Tory politician Michael Heseltine once declared:
‘There is no morality in the marketplace.’
It’s a bold statement, but cynics wouldn’t be surprised that it was made by someone from the publishing world – Heseltine is, of course, also the founder of the Haymarket magazine empire.
Scepticism about journalistic integrity is de rigeur today – but the attitude appears to be directly at odds with those expounded by former Washington Post editor Ben Bradlee, who died last month.
Bradlee was in the editor’s chair when journalists Bob Woodward and Carl Bernstein uncovered the Watergate scandal, resulting in the downfall of Richard Nixon’s presidency. Bradlee’s death revived a discussion about ethics that has thrown the murky goings on at News International’s London offices into stark relief.
The spotlight is firmly on the media at the moment, but how do other business sectors shape up when it comes to ethics? Do entrepreneurs always have to forgo principles in favour of profit? Or is there a way of being successful without selling your soul?
What can YOU do to make sure both your conscience and your cash flow stay in rude health?
1. Work out what you stand for
If you have a team working for you, get them involved and enthusiastic from the get-go.
Sit down, brew a big pot of tea, grab a handful of coloured markers and scribble a list of the values you want to embody in your business. They might be service, reliability, value, being cutting edge, fantastic communication etc etc.
Shout loud, cross out and add, but don’t be afraid. These values will form the basis of the way you think about your business from now on, so get all your ideas out there.
2. Does money make your world go round?
With your lovely collection of values pinned up on the wall, turn your attention to the tricky question of filthy lucre.
Often, the mega-profits of the multi-nationals seem horribly distasteful, charging thousands of pounds an hour – plus the real kick in the teeth: ‘or part thereof’.
Are you happy to charge as much as you think the market will bear? What do you want to earn? What feels reasonable and rewarding to you?
3. How will you hook them?
We all tear our hair out over spam, long contracts you can’t get out of and outright lies about what’s on offer.
Ethical businesses don’t need to lie – and they don’t need to buy into questionable marketing methods. Don’t let your nerves force you into being underhand. Believe in your product or service and your customers will too.
4. Your word is your bond
Speaking of being underhand, you might want to note down that you’ll always keep your promises.
It’s not worth promising too much just to get the sale. You’ll let customers down in the end and bad news travels fast – especially on social media.
5. Mrs Doasyouwouldbedoneby
Charles Kingsley’s Water Babies character embodies the idea of treating others as you’d like to be treated – but it’s a maxim that’s as true today as it was in 1863.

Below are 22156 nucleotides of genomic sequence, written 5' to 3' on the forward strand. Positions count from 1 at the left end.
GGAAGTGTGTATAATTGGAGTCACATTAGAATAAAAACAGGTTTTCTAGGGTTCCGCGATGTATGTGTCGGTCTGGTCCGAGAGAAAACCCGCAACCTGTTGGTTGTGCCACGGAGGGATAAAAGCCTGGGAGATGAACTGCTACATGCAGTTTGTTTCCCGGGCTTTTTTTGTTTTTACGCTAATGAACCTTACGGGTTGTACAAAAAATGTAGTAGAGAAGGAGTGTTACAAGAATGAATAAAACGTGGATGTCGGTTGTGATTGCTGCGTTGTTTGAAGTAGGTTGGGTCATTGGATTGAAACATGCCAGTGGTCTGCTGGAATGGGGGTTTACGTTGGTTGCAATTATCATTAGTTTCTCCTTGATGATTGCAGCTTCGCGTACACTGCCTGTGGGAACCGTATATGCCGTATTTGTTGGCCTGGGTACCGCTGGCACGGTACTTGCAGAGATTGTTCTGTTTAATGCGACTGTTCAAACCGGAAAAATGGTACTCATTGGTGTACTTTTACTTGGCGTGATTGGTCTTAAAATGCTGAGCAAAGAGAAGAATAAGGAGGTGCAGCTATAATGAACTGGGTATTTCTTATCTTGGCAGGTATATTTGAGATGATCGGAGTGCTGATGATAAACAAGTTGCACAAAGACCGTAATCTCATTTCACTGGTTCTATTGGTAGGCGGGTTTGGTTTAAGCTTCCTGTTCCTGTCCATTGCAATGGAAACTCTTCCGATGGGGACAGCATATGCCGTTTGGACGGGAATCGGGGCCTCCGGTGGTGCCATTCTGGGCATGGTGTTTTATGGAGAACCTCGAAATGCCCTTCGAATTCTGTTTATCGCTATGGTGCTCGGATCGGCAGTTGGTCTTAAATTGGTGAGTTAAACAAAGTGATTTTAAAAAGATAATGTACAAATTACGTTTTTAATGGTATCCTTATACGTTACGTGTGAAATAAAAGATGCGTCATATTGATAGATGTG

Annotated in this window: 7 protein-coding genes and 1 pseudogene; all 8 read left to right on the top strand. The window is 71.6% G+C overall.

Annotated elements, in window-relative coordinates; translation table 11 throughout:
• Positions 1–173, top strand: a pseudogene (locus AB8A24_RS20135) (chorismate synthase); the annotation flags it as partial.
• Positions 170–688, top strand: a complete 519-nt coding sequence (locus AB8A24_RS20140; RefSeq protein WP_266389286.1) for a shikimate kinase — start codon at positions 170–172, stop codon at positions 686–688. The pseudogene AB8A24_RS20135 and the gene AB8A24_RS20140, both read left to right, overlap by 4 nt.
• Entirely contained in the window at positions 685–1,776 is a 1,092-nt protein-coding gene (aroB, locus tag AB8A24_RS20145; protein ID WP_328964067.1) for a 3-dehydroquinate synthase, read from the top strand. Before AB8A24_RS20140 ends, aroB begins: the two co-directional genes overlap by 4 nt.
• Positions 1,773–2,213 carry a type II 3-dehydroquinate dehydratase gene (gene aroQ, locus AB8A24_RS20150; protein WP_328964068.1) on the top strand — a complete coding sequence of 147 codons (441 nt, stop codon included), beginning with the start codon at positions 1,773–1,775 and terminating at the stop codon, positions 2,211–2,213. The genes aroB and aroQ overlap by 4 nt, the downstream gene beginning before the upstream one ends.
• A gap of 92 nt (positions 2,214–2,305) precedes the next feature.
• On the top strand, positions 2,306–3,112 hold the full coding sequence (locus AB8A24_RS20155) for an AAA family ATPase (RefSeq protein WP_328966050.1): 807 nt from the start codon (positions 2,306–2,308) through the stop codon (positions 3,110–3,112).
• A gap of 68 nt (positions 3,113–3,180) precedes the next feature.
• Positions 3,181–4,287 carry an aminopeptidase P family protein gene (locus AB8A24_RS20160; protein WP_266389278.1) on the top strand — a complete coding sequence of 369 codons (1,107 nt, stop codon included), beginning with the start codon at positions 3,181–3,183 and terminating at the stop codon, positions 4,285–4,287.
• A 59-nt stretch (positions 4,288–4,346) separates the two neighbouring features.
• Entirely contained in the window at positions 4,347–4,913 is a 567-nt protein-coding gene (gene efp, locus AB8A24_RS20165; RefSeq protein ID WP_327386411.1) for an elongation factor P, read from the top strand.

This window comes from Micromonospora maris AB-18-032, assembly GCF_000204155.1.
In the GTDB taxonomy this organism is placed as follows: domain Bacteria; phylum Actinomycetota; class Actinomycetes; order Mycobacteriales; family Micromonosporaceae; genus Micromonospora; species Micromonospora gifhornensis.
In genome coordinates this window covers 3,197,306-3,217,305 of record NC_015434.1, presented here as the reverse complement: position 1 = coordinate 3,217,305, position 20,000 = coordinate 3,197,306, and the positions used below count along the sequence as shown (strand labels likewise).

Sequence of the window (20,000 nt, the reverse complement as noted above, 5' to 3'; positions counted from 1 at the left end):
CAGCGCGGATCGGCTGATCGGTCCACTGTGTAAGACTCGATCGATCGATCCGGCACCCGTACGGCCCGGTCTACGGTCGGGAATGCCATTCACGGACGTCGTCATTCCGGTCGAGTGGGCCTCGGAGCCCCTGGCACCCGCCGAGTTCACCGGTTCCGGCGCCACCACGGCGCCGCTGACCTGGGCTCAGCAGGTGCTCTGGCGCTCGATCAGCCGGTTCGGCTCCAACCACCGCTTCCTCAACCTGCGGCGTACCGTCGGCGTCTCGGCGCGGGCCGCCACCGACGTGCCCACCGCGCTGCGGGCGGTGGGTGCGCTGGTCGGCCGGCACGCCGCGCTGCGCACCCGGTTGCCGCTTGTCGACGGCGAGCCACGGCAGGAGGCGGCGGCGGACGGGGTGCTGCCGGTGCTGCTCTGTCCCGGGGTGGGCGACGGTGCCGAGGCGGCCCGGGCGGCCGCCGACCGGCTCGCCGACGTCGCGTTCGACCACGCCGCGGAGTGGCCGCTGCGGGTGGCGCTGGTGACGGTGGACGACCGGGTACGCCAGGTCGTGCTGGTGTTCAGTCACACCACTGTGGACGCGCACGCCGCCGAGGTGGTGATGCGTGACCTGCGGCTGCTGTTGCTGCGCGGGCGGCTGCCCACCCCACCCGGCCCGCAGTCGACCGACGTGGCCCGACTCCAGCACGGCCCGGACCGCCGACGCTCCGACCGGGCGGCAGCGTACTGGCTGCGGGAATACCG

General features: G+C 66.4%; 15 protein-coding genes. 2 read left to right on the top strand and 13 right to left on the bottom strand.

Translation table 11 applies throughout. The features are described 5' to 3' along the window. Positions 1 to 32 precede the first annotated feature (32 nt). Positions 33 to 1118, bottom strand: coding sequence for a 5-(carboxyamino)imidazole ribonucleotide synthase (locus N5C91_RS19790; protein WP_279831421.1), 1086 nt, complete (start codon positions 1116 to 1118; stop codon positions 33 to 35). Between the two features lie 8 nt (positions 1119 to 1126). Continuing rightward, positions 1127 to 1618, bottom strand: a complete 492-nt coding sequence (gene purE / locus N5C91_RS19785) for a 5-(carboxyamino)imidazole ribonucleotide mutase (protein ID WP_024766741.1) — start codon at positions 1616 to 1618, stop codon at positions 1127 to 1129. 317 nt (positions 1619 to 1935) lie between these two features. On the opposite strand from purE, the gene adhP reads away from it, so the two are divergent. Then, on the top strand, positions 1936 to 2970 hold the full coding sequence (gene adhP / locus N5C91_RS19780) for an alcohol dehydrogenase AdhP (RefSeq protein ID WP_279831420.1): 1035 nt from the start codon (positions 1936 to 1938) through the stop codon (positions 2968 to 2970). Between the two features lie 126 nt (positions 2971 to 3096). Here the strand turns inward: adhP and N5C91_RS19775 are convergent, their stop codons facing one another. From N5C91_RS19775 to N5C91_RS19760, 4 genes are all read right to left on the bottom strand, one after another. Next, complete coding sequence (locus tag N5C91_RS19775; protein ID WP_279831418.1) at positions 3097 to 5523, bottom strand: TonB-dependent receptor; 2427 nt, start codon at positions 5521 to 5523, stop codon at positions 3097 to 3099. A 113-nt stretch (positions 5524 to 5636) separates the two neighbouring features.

It’s about keeping promises, yes, but it’s also about paying up on time, being transparent in your dealings – and banning gossip about other people.
Which businesses treat you well? What examples of bad practice do you want to avoid? What examples of excellence could you bring on board?
6. Green up your business
You may not be in a traditionally ethical business but we can all regularly review what we get up to in terms of our environmental footprint.
Could you change to a green energy supplier? Set up recycling bins? Find a better way of disposing of waste – maybe a school or craft group could use the old packaging you throw away? Could you bike or cycle to work – and support your team to do the same? Even turning lights and computers off when you go home can make a difference.
7. Diversity brings energy
How equal is your business? Could it be better? How could you encourage more women, minorities, the disabled or those from different religions to join you?
Make a note of your diversity policy now – rather than getting caught on the hop when someone challenges you.
8. Make it personal and practical
It’s time to get specific. Work out how all this exactly applies to your business.
What does great customer service actually mean for your company? Which elements of your financial dealings do you reveal to the team – and which to your customers? How do you define showing respect to colleagues?
Write down exactly what customers and staff can expect of your company – and hold that as a benchmark for excellence.
As well as setting a joint goal to work towards and setting out your company culture, creating an ethical policy is a great opportunity for employees to raise any concerns they might have.
Don’t fret – you won’t be able to cover every eventuality but it will give a foundation of the spirit in which your business is carried out, making sure you can be an ethical entrepreneur.
Jacey Lamerton is a journalist for the hub, a forward-thinking online resource focused on supporting local business growth, backed by a network of the UK’s brightest regional newspapers.